The rest of the chapter is simply detailed instruction as to how these vows could be paid.
Verses 14-15 specify that houses could be dedicated to God in payment of a vow. Verses 16-25 provide for the dedication of land, in connection with the year of jubilee, when all land had to return to its original owner, regardless of who was using it at the time, because God held absolute title to the entire land. In Verses 26-34 certain things were excluded as payment of vows: For instance, the firstlings of animals could not be used to pay a vow because God had said, “Every firstborn person or animal that opens the womb shall be mine…” (Exodus 13:2). Therefore that could not be used to pay a vow because it already belonged to God. Then there were devoted things which could not be used, Verse 28:
“But no devoted thing that a man devotes to the LORD, or anything that he has, whether of man or beast, or of his inherited field, shall be sold or redeemed; every devoted thing is most holy to the LORD.” (Leviticus 27:28 RSV)
In Israel it was possible to take a child or a servant or an animal and devote that person or animal for the entire span of his life to the service of God. Hannah did this with her son Samuel (1 Samuel 1:1-28). Even before he was born she promised him to God. And when her boy grew old enough she took him to the temple and gave him to God to be used in the service there. Samuel the prophet grew up in the temple as a devoted thing unto God.
This verse also helps to explain a puzzle in the book of Judges which many have wondered about. Remember the story of Jephthah, who made a rash vow. He went out to battle against the enemies of Israel and said to God, “If you’ll give me victory, then whoever comes out of the doors of my house to meet me when I return I will offer as a burnt offering…” (Judges 11:30-31). To his horror, his only child, his daughter, came out to meet him. His heart sank, for he knew that he would be called upon to fulfill that vow. He explained it to her and she very bravely said, “Well, father, if you’ve made a vow to God then you can’t break it. And I am willing that you fulfill your vow. Only let me spend two months with my friends first…” (Judges 11:36-37). The account tells us that she did spend the time with her friends, going up and down the mountains of Israel. At the end of that period, the account says, “she returned to her father, who did to her according to the vow,” (Judges 11:39 RSV). Many have recoiled at that, understandably, and asked themselves, “Did he actually offer her as a living sacrifice, as a burnt offering on the altar?” Some have tried to escape the reality of that by saying that he paid redemption money for her. But you notice that Verse 28 of Leviticus 27 says, “No devoted thing … shall be sold or redeemed.” It must be given to God. My personal opinion is that Jephthah did offer his daughter as a burnt offering. His was a very foolish vow, one that he had no business making in the first place. This represented a time of moral decline in the nation of Israel. The whole period of the Judges was such. But this illustrates the rigidity with which the law of vows was fulfilled within Israel and indicates how seriously they took the matter of devotion to God.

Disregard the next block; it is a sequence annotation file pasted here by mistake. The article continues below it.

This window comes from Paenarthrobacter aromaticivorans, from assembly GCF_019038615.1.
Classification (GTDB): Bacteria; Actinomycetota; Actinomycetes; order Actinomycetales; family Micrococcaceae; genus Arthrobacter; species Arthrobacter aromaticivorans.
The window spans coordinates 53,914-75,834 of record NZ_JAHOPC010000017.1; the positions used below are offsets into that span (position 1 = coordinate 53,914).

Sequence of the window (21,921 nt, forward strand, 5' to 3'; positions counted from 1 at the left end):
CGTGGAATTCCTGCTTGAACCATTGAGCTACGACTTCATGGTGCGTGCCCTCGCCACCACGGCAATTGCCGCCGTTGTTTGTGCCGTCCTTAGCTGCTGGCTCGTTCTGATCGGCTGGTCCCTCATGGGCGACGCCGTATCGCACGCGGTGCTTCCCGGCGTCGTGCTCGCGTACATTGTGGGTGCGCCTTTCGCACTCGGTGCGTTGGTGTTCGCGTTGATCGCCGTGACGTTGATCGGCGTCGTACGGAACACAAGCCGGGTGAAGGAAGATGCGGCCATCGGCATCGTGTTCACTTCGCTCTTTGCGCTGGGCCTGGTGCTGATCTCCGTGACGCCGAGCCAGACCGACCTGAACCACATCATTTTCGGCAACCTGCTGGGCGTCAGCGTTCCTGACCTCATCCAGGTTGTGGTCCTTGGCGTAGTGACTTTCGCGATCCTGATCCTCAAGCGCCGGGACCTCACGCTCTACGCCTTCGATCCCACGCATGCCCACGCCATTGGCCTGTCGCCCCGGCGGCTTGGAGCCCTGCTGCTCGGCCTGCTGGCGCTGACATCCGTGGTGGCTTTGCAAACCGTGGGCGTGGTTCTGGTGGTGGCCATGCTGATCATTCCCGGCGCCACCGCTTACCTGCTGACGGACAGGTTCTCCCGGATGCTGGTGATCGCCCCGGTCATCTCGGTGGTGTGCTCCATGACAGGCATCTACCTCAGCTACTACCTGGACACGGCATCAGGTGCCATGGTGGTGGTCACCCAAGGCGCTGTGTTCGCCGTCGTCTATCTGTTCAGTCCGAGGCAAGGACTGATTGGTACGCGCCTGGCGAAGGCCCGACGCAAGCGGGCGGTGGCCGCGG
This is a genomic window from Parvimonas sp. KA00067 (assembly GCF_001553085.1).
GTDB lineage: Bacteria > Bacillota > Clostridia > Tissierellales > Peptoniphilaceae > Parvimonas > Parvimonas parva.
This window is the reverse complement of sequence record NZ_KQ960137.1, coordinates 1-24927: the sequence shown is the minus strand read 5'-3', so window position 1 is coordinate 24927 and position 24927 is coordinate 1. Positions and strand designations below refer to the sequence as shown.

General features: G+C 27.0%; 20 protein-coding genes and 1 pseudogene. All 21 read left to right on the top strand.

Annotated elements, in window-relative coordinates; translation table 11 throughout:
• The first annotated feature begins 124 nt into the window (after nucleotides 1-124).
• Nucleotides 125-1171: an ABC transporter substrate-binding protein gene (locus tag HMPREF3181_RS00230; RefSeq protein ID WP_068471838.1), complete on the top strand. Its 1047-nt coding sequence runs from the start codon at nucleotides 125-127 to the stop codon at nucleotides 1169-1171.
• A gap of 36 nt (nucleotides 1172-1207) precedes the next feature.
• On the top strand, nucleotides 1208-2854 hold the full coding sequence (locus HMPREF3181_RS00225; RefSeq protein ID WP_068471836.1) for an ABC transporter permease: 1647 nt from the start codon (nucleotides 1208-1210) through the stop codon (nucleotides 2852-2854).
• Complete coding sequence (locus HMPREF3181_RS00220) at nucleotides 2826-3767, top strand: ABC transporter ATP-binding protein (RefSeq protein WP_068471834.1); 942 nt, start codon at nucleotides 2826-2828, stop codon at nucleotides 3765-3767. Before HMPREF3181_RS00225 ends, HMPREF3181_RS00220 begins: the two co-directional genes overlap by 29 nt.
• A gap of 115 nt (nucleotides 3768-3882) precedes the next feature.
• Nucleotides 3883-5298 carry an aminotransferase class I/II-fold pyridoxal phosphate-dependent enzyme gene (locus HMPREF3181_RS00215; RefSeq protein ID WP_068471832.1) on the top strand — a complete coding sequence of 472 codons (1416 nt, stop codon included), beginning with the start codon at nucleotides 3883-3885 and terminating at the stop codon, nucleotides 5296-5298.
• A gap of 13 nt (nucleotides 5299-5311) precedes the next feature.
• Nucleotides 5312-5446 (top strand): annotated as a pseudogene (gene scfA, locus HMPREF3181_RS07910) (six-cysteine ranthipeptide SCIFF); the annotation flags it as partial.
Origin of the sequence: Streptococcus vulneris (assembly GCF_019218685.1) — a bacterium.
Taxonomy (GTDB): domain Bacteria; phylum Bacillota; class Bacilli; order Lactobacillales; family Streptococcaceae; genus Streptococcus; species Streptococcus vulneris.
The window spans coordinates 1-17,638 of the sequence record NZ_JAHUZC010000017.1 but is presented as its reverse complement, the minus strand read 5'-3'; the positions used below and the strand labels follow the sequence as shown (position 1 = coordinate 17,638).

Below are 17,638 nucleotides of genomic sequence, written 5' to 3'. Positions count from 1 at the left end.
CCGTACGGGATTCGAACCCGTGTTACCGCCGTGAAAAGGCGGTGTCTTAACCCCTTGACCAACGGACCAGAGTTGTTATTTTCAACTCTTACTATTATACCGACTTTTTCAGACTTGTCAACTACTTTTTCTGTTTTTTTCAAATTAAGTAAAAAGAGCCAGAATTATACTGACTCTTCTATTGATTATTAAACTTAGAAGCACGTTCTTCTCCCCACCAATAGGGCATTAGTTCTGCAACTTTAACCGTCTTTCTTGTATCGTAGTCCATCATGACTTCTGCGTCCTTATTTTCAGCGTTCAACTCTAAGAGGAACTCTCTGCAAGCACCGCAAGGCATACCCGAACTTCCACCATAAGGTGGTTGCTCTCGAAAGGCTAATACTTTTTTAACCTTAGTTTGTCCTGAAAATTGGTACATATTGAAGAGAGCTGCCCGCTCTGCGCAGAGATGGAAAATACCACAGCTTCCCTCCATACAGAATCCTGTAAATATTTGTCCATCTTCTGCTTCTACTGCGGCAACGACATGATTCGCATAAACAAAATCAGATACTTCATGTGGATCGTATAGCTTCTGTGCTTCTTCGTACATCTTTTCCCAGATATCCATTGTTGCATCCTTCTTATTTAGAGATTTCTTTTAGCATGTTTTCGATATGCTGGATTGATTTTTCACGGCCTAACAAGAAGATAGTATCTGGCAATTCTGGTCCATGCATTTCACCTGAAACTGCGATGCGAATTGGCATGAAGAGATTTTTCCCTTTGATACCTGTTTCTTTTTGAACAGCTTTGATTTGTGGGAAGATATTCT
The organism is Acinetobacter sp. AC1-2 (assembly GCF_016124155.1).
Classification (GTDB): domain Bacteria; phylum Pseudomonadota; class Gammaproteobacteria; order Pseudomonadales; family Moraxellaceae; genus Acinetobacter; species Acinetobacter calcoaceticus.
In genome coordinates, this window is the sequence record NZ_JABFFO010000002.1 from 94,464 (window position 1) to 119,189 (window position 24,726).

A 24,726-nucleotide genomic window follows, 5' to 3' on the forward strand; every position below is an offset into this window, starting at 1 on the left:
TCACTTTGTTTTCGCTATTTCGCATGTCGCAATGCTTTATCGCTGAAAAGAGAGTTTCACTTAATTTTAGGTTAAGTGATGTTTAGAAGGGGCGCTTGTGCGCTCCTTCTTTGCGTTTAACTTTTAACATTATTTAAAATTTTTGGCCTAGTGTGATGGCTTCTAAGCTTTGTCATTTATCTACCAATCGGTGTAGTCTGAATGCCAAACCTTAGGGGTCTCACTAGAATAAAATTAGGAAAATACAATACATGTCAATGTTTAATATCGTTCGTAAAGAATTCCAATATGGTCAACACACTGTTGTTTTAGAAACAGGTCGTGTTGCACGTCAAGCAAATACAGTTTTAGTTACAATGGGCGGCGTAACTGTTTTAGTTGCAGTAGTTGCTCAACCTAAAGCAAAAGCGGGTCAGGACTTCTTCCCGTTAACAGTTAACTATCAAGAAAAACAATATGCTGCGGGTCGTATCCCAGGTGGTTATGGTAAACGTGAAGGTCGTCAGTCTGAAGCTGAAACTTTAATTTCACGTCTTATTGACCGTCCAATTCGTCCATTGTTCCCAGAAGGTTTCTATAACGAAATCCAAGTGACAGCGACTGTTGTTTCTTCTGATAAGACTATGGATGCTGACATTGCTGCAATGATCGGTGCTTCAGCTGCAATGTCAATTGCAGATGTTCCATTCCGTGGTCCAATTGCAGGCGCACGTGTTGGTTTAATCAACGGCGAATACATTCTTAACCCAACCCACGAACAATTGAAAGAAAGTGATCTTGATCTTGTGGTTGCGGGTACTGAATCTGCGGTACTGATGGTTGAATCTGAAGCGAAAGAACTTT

Finally, Verses 29-33, no condemned person could be used to pay a vow, because he belonged to God already. Nor could tithes be used to pay a vow, because they also belonged to the LORD already.
All the detail of this chapter, of course, is speaking to us. And we must ask the question, What do vows mean to us? What is the function of vows in our lives? For it is impossible not to make vows. Every time we deal with God we tend, in some sense, to make a vow or a promise. On one hand, the flesh within us wants to bargain with God. We have all felt this way. We have all wanted to say to God, whether we’ve actually said it or not, “Lord, I want this so badly. If you’ll just do this for me, I’ll do something for you.” We tend to come to God on that legalistic, bargaining basis. And when we come on that basis God says, “All right, whatever you say. But remember, you are going to have to fulfill it!”